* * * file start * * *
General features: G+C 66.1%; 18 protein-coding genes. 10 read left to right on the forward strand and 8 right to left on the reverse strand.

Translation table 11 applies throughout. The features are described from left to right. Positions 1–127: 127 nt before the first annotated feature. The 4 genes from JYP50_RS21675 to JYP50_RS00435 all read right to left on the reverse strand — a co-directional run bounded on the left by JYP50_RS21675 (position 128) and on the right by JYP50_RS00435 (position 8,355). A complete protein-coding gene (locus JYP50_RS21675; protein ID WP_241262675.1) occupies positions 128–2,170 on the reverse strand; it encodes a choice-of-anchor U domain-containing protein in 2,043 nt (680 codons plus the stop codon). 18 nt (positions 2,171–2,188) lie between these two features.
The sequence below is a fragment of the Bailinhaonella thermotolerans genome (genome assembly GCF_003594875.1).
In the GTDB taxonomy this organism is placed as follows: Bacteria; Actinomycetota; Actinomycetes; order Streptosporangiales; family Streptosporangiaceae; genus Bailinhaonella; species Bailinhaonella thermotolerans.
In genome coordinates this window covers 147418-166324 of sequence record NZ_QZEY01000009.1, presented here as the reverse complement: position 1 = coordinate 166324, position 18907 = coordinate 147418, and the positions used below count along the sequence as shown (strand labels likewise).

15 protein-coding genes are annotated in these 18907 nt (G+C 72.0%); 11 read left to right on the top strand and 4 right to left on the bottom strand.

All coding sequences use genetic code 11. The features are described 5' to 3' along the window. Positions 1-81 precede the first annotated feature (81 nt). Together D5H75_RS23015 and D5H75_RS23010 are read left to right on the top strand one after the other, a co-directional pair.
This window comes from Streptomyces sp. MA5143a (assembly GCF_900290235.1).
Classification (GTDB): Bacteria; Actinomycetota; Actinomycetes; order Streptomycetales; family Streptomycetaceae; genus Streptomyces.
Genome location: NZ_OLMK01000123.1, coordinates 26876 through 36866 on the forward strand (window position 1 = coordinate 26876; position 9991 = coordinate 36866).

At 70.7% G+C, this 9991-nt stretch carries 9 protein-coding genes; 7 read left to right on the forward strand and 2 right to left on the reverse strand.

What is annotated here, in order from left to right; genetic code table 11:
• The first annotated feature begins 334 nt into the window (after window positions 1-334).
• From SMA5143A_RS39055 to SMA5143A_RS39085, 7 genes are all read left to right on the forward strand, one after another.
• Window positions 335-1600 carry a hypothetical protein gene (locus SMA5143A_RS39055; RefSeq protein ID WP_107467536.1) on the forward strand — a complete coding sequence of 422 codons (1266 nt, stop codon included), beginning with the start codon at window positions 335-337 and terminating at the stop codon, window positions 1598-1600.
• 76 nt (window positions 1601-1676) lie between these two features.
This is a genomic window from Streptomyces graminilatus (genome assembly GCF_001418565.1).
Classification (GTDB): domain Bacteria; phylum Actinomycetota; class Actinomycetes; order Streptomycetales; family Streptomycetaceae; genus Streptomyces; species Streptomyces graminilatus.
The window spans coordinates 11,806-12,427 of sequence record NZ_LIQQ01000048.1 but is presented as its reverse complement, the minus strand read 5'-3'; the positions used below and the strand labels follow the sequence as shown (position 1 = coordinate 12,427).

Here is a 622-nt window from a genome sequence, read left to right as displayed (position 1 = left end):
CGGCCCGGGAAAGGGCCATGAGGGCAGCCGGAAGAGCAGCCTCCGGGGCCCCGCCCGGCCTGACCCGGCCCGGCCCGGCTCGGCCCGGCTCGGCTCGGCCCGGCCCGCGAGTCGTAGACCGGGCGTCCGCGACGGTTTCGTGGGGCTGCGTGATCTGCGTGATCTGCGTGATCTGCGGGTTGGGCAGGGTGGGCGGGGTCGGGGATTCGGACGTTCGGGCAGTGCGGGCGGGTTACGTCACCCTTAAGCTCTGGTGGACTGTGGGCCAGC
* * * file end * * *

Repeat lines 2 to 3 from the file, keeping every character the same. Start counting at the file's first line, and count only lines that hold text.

Translation table 11 applies throughout. The features are described from left to right. Positions 1–127: 127 nt before the first annotated feature. The 4 genes from JYP50_RS21675 to JYP50_RS00435 all read right to left on the reverse strand — a co-directional run bounded on the left by JYP50_RS21675 (position 128) and on the right by JYP50_RS00435 (position 8,355). A complete protein-coding gene (locus JYP50_RS21675; protein ID WP_241262675.1) occupies positions 128–2,170 on the reverse strand; it encodes a choice-of-anchor U domain-containing protein in 2,043 nt (680 codons plus the stop codon). 18 nt (positions 2,171–2,188) lie between these two features.
The sequence below is a fragment of the Bailinhaonella thermotolerans genome (genome assembly GCF_003594875.1).